The Reds are 1-3 against Padres this year, one of the few major league teams that has a worse record than they do (at least for now). The Reds have lost four in a row and are 11-22 since the trade deadline.

Cincinnati Reds 2 (59-82) • San Diego Padres 6 (56-86)

Box Score || Win % || Statcast Hitters Report || Statcast Pitchers Report

There are a few ways to characterize Luis Castillo’s start tonight. In five innings, he struck out 7 and walked none. That’s excellent. He gave up three home runs. That’s not good. Only two of the five runs that scored off him were earned. Eh. Take yer pick.

Two of the Padres homers were hit by Francisco Mejia, who was playing in his first game for San Diego after being called up. Mejia was the super-prospect that San Diego received at the trade deadline from Cleveland. The Padres gave up their closer Brad Hand in that deal. Hand was a player much like Raisel Iglesias in terms of stats and contract. Meanwhile, Iglesias has 4 saves and one blown save. In three of those games the Reds had a 3-run lead and the  other, a 2-run lead. New Padres closer Kirby Yates has picked up for Hand, with three saves, and the Padres have the lowest bullpen ERA since the trade.

The Reds had a big chance to score in the 4th. A single by Jose Peraza, walk by Joey Votto and a walk by Eugenio Suarez loaded the bases. But Phillip Ervin struck out, Scott Schebler took a called third strike on a full count (close pitch) and Dilson Herrera flew out to left. On Herrera’s ball, Padre left fielder Hunter Renfroe saved three runs with a spectacular diving catch on Herrera’s line drive to his right.

Peraza had the Reds first three hits in this game, raising his average to .288. The Reds scored on two solo home runs in the 7th inning. Scott Schebler blasted a 449-foot homer just above and to the right of the Toyota sign. Two batters later, Mason Williams hit one out to deep right field.

Jose Peraza committed an error at SS. It was his 19th error of the season and led to three unearned runs. Peraza leads the NL in errors. Next closest is 16.

Joey Votto had two more walks, boosting his NL leading OBP to .420. Next closest is Lorenzo Cain at .402. Something tells me Reds play-by-play announcers will give more run to the Reds involved in league leadership races in batting average and RBIs.

Billy Hamilton entered the game with a career run creation (wRC+) of 61 against left handed pitchers. That’s a whopping 39 percent below league average. Hamilton softly grounded out, struck out, softly flew out and was blown away on a second strikeout. Bob Castellini’s Jim Riggleman’s leadoff hitter is batting .237/.298/.324.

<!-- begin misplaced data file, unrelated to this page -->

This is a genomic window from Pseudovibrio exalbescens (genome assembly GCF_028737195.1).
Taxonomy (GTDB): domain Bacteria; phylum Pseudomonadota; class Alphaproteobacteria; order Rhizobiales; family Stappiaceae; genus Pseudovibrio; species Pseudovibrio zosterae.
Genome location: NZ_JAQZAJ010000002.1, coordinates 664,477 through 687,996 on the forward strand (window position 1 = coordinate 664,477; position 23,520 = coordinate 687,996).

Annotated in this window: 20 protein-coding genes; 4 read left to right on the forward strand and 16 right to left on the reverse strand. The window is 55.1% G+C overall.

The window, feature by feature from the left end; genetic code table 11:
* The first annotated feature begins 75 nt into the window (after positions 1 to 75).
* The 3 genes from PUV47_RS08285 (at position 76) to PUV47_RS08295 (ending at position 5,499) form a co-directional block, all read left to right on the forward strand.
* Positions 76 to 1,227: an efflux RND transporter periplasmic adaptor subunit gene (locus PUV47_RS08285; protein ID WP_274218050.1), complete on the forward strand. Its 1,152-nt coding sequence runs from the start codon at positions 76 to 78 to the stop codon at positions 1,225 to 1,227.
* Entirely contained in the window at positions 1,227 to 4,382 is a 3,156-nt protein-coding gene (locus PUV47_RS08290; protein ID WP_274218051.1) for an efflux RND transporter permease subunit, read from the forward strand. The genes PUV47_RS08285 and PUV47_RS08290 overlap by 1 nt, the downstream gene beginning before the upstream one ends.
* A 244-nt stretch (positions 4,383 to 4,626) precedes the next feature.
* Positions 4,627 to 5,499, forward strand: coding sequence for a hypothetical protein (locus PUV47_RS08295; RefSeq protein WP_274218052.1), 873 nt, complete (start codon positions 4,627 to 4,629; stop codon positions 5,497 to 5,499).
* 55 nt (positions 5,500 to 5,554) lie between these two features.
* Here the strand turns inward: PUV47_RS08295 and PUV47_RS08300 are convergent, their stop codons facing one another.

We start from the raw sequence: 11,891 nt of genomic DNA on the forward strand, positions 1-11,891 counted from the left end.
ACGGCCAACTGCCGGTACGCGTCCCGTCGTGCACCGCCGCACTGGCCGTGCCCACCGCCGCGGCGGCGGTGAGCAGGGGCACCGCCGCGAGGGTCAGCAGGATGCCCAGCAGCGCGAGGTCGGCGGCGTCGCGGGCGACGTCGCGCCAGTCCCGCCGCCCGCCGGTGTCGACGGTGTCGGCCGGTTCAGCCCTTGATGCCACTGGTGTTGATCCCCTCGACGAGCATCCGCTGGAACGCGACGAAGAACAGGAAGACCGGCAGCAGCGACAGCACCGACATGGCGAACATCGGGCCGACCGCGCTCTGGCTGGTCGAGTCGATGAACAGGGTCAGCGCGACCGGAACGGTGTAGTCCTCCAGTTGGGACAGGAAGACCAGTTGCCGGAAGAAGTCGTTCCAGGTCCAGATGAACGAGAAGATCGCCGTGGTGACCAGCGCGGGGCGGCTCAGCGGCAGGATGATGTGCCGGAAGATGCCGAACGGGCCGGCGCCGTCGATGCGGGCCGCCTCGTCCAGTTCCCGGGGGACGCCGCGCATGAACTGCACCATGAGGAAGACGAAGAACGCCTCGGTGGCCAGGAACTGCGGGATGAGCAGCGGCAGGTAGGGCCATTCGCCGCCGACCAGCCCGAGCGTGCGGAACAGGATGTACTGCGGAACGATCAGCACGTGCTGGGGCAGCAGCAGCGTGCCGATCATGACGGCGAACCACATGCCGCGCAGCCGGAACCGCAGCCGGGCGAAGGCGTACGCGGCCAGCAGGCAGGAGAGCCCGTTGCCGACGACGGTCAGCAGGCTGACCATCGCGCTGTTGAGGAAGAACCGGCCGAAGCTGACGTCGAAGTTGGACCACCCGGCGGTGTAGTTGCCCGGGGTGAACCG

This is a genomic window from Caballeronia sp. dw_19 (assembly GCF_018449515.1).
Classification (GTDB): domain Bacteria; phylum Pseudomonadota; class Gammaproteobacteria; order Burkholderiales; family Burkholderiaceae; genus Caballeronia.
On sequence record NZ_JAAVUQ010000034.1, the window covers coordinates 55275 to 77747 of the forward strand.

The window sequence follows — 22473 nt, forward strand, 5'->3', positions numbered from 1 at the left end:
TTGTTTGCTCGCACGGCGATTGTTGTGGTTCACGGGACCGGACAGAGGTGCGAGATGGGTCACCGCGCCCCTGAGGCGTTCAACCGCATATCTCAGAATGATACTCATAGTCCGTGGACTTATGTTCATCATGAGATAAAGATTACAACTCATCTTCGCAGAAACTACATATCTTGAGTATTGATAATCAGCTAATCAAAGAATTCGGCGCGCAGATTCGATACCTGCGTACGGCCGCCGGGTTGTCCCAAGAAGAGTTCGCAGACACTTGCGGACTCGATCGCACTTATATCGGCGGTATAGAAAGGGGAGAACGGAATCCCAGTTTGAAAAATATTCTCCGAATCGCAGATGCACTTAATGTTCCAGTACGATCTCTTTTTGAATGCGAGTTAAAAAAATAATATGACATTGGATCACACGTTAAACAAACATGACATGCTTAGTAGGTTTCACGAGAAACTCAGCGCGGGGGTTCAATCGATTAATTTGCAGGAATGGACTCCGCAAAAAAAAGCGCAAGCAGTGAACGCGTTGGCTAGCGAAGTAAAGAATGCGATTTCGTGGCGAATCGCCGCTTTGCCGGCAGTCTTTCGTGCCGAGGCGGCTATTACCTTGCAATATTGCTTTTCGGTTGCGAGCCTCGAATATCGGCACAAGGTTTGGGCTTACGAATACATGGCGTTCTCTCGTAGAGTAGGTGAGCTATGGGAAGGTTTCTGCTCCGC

23 Responses

  1. kmartin

    I enjoy all of the recaps written by RLN writers but Steve you come up with the best titles for game summaries.

    If Riggleman has Hamilton lead off for the rest of September I may have a coronary. I get so angry when I see the lineup before every game. His 2018 line of .237/.298/.324 is virtually identical to his career .246/.298/.333. after 2434 ABs. Putting him in the lead off spot every day is crazy. He has proven he cannot hit. I love his defense but he should never ever be at the top of the lineup.

  2. Ghettotrout1

    In regard to the announcers giving more emphasis on average and RBI races you would have to admit hits and runs are much more exciting than walks. I get the saber metrics and obp is king but if I had my choice I’d rather watch and hear about hits runs and dingers.

    • lost11found

      Scooter going for the batting title is a nice story to highlight as well especially given that it is unexpected. The annoucers can’t win even when they are highlighting a positive,

  3. Kap

    I hope they don’t sign billy to an extension. Time to move from him

    • Ghettotrout1

      I hope they non tender him or trade him in the off season

  4. Ghettotrout1

    RBI and batting average is more exciting than obp that is why they talk about it more

  5. Eddiek957

    For sixty years I loved the Cincinnati reds I stuck with them through thick and thin. But I fear I may no longer love the reds. The losing seems endless 28 years since a world championship

    • Aaron Bradley

      Waiting a long time for a championship is not the problem, its the fact they can’t even sniff the playoff picture despite wild card teams. There is no way to maintain any kind of optimism past the first month of the season. How inept are these fools that they can’t even keep the team remotely in the hunt for a couple of months? Why is Iglesias still on the team? He was their best trade chip and many teams were dealing for a closer at the deadline. Just look how the Padres improved by moving Brad Hand. You don’t need a closer when you are 20 games under .500! This isn’t rocket science, that’s what is so infuriating… this is BASIC simple stuff. The clowns that run this team need to be taken to task. I am talking angry letters, cancellations of season tix if anyone still owns those which I doubt, etc. Give them an earful and then some more. Call them up and leave voice mails. Tell them we are mad as hell and we aren’t gonna take it any more.

      • Sasha09